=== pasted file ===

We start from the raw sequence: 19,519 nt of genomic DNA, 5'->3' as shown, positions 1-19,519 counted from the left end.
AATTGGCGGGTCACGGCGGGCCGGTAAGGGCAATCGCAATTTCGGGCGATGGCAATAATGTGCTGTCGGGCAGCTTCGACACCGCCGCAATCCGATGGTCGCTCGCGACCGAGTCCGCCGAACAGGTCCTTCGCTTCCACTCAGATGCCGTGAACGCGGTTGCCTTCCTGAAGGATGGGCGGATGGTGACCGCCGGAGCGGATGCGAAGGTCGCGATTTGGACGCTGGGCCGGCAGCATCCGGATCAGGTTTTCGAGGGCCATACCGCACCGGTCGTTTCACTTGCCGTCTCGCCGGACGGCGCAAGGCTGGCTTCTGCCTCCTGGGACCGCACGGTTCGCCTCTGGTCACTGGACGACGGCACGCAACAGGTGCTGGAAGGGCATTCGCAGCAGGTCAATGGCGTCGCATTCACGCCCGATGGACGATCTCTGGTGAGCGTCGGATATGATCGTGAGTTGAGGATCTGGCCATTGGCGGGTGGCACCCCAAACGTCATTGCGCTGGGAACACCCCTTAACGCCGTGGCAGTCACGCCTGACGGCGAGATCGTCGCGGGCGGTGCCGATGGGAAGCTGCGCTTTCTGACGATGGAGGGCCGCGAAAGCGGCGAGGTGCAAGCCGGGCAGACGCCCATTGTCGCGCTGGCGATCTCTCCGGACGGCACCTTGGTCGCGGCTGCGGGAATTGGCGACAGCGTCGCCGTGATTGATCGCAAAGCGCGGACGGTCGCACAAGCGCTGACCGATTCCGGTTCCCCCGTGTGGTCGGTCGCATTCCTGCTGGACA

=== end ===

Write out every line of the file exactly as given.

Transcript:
We start from the raw sequence: 19,519 nt of genomic DNA, 5'->3' as shown, positions 1-19,519 counted from the left end.
AATTGGCGGGTCACGGCGGGCCGGTAAGGGCAATCGCAATTTCGGGCGATGGCAATAATGTGCTGTCGGGCAGCTTCGACACCGCCGCAATCCGATGGTCGCTCGCGACCGAGTCCGCCGAACAGGTCCTTCGCTTCCACTCAGATGCCGTGAACGCGGTTGCCTTCCTGAAGGATGGGCGGATGGTGACCGCCGGAGCGGATGCGAAGGTCGCGATTTGGACGCTGGGCCGGCAGCATCCGGATCAGGTTTTCGAGGGCCATACCGCACCGGTCGTTTCACTTGCCGTCTCGCCGGACGGCGCAAGGCTGGCTTCTGCCTCCTGGGACCGCACGGTTCGCCTCTGGTCACTGGACGACGGCACGCAACAGGTGCTGGAAGGGCATTCGCAGCAGGTCAATGGCGTCGCATTCACGCCCGATGGACGATCTCTGGTGAGCGTCGGATATGATCGTGAGTTGAGGATCTGGCCATTGGCGGGTGGCACCCCAAACGTCATTGCGCTGGGAACACCCCTTAACGCCGTGGCAGTCACGCCTGACGGCGAGATCGTCGCGGGCGGTGCCGATGGGAAGCTGCGCTTTCTGACGATGGAGGGCCGCGAAAGCGGCGAGGTGCAAGCCGGGCAGACGCCCATTGTCGCGCTGGCGATCTCTCCGGACGGCACCTTGGTCGCGGCTGCGGGAATTGGCGACAGCGTCGCCGTGATTGATCGCAAAGCGCGGACGGTCGCACAAGCGCTGACCGATTCCGGTTCCCCCGTGTGGTCGGTCGCATTCCTGCTGGACA